Prepare your child for the transition to kindergarten
How ready is my child for school? That’s a question many families ask. Your child already has many skills.
- is curious and full of potential
- communicates with gestures, words and/or sounds
- is developing preferences
- knows the difference between him or herself and others, between family and strangers
- understands and can express spatial relationships—up from down, in from out, front from back
- may speak and have a large vocabulary of words in your first language
Your child will build on these skills during the early years of school. There are activities
you can do with your child now to help prepare for kindergarten. Here are some ideas:
Create and write together. Provide your child with paper, pens, paints and materials to draw or write something.
Look at grocery flyers together. Talk about what your child points to and looks at. Notice and name the letters and numbers in the flyers that are near these items. Play a guessing game with the pictures – for example, "I am seeing a toy that you play with in the sand and it starts like 'b'".
Read aloud with your child every day. Your reading time doesn't have to be long—5 to 10 minutes each day is great. Make reading a regular part of your day.
Talk with your child about things you see. Try to spend time each day talking with and listening to your child. Conversations in your first language or English build strong oral communication skills.
Play bingo and dominoes.
Play "store." Put price tags on toys (under 20 cents) and let your child use nickels and dimes to pay for them. Then switch places—let your child be the shopkeeper.
Go for a walk in the neighbourhood. Look for numbers that are in the environment and listen to what your child is noticing. Follow their interests and curiosities as you talk about numbers, shapes, colours and everything that you see along the way.
Let your child help you follow a recipe to cook something. Measuring is math; cooking or baking is chemistry.
Measure the rain. Use a plastic jar with straight sides and a flat bottom and a marker. On the outside, mark "half full" and "full." Keep track of the amount of rainfall.
Give your child a magnifying glass to inspect things up close—bugs, leaves, fabrics or anything your child is interested in.
Let your child become a bathtub scientist. Give your child different objects—together, predict which will float and which will sink; then test the predictions.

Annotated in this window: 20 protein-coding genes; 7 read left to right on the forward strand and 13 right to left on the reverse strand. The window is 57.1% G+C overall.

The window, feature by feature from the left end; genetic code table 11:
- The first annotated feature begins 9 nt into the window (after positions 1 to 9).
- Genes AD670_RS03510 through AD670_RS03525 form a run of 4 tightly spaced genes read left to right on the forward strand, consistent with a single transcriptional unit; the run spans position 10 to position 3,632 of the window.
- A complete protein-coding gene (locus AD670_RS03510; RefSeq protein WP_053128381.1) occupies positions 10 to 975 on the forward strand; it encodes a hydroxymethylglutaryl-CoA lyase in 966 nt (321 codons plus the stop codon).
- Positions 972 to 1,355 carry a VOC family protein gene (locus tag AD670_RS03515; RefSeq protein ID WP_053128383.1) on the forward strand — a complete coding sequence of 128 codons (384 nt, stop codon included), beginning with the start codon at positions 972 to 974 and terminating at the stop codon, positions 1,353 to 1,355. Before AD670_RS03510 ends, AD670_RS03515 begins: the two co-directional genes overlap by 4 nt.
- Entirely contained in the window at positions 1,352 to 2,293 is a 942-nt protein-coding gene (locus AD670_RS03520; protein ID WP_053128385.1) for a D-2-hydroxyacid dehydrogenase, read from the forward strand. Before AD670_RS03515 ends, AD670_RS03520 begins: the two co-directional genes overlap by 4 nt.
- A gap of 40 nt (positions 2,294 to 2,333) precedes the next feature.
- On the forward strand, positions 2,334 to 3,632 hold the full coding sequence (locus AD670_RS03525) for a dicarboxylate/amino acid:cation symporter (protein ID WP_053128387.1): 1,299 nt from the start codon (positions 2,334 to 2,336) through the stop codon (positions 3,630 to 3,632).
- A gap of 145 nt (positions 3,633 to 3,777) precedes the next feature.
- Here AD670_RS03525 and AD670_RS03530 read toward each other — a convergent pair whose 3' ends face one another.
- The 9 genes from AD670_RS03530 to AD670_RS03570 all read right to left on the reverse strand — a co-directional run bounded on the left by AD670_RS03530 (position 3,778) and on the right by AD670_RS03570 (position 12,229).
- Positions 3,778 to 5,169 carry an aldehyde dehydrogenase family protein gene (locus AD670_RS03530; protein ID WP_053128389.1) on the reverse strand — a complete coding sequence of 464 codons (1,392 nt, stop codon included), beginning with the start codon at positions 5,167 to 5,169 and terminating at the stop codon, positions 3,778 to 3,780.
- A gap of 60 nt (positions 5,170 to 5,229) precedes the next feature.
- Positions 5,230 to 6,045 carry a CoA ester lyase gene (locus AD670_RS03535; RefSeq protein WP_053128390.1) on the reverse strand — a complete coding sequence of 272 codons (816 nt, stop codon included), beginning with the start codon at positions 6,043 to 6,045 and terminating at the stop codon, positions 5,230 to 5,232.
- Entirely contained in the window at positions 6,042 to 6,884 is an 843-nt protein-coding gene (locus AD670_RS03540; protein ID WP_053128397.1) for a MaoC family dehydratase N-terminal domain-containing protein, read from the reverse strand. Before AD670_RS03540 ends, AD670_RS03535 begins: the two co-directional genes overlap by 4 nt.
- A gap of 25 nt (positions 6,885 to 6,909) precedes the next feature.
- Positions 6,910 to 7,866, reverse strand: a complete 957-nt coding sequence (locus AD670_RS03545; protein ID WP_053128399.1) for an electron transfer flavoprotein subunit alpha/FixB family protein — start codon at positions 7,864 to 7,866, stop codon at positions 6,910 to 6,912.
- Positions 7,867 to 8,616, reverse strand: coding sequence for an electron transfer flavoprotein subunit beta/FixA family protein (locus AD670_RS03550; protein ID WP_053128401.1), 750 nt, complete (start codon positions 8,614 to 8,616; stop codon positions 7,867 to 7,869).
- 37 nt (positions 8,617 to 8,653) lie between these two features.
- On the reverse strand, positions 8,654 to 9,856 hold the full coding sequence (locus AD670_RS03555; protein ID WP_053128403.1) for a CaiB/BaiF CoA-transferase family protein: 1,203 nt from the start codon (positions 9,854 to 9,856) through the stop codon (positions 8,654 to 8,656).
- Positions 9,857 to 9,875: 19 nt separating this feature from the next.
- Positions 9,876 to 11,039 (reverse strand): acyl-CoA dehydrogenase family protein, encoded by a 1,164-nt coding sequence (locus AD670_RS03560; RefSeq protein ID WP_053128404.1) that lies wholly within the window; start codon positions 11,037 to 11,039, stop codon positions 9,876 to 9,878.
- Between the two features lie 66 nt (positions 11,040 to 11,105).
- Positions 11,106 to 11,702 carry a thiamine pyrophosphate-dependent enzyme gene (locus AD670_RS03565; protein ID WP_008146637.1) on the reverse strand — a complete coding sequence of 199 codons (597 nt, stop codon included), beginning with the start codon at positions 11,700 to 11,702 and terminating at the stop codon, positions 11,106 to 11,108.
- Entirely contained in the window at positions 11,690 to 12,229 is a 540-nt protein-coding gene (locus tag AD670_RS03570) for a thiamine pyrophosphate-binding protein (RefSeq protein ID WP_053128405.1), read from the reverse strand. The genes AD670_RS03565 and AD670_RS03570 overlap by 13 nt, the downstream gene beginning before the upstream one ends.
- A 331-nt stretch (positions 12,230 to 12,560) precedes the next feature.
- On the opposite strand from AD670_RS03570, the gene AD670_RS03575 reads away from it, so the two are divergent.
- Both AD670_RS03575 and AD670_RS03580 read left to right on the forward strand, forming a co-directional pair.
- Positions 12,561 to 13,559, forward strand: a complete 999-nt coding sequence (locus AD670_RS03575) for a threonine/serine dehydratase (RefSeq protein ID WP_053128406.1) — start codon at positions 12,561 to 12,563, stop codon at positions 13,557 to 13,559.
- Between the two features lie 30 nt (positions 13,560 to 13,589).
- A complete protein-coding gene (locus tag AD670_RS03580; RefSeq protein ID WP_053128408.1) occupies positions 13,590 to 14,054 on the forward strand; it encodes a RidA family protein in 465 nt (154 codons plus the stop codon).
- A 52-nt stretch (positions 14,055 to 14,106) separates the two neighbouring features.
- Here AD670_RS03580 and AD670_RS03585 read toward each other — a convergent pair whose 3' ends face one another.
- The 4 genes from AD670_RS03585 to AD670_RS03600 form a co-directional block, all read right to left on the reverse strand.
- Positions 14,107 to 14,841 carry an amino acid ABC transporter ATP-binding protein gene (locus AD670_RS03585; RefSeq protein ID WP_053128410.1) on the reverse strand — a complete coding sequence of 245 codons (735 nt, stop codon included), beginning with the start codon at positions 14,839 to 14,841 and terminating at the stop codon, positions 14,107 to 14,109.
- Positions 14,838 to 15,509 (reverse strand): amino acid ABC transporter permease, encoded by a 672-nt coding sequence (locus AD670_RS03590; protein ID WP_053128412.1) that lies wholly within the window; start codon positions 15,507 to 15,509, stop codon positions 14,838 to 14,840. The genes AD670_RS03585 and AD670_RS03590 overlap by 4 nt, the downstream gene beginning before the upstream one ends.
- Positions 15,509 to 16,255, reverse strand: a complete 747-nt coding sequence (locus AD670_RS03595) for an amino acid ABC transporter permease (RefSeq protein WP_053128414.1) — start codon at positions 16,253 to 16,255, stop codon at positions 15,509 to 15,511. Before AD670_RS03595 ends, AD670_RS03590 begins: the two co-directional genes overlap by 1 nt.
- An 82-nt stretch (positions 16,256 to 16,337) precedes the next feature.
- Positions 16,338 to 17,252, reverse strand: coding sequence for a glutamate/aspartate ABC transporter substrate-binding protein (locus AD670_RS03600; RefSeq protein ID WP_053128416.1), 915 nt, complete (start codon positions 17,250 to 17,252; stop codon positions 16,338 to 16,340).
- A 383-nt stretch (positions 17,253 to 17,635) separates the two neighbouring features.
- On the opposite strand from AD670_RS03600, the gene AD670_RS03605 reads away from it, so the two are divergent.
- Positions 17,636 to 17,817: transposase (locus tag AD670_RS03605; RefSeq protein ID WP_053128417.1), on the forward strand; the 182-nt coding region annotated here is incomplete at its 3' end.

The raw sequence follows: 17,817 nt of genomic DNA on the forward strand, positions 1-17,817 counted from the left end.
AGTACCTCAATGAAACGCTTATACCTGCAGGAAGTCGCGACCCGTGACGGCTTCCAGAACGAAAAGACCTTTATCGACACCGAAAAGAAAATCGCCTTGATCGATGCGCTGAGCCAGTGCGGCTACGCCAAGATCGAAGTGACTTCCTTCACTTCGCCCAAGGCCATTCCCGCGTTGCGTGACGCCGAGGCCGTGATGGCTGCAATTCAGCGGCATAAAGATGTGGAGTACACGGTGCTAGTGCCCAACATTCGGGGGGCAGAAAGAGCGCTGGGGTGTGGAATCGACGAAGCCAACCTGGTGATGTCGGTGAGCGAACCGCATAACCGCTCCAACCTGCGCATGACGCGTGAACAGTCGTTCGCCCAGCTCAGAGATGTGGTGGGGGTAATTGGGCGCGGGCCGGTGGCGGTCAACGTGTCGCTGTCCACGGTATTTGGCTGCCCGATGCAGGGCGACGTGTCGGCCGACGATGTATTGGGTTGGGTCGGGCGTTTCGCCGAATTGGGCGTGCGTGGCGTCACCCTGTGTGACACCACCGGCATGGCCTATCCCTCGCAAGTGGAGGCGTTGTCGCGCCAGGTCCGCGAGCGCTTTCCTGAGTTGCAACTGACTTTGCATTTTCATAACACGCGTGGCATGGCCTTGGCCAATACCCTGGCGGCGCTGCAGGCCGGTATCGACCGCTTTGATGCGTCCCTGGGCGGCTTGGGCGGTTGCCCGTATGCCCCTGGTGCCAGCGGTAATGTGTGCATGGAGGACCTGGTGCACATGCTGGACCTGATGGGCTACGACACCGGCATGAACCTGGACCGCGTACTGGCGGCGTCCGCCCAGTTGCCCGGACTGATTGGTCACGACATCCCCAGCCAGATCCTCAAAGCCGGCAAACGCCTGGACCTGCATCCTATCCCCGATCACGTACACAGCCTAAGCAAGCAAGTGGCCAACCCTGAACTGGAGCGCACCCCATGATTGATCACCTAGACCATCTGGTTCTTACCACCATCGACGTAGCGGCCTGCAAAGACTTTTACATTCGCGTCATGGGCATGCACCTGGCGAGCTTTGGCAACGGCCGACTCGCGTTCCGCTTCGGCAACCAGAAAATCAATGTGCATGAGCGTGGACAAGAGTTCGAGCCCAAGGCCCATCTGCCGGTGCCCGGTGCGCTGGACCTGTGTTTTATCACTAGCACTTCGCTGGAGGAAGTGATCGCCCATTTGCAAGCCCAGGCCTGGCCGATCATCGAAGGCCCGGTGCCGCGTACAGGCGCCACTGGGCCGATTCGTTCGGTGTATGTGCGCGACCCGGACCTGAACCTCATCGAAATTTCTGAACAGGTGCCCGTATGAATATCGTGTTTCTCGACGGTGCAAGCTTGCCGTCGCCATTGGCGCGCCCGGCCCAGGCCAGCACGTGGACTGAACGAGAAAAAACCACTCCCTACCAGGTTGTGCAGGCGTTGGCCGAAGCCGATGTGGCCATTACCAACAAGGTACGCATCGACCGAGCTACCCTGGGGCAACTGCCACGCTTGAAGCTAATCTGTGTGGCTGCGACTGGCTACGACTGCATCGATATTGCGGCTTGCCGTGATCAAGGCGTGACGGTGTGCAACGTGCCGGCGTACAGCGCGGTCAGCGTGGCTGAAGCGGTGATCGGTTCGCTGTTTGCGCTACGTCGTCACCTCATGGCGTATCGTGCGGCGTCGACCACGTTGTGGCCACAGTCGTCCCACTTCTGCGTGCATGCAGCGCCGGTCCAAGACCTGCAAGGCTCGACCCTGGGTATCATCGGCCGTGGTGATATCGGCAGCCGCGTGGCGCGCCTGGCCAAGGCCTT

You may choose to use books or videos to prepare your child for school.
Help your child prepare for the transition to Kindergarten
We asked kindergarten students what they needed to know when they came to school— here's what they said:
- how to tidy up
- how to share
- how to be nice to others
- how to listen
Dress for (kindergarten) success
- In the course of an average kindergarten day, your child will jump, run, walk, bounce, stretch, crouch, bend and sit in a chair or on the floor. Choose clothes and footwear that will be comfortable during all of these activities.
- Choose clothes, jackets, shoes and boots that are easy to put on, take off and fasten.
- Kindergarten children learn best when they explore, discover and experiment—in other words, get messy. Choose clothes that are durable and easy to clean.
- Outdoor play is an essential part of the kindergarten program. Prepare outdoor clothing for all types of weather.
More helpful hints
- Speak positively to your child and others about starting school.
- If possible, offer your child time to explore and design with crayons, markers, play dough or clay.
- Encourage and support your child with self-care skills such as fastening zippers and buttons, dressing themselves (educators will be there to help out when school starts).
- Visit and play in the school yard and playgrounds.
- Encourage and practise washroom routines like flushing, dressing and washing hands. Remember that you and your child will make great progress with toilet learning between now and the start of Kindergarten!
- Invite your child to select and help prepare snacks based on foods that they like to eat.
- Encourage them to practise opening and closing, and eating from the food containers that they will using throughout the school day.
- Encourage your child to listen and notice the signs of their body for when they are hungry and thirsty.
- Children will be playing outdoors every day in all seasons so prepare for a year of all kinds of weather clothing!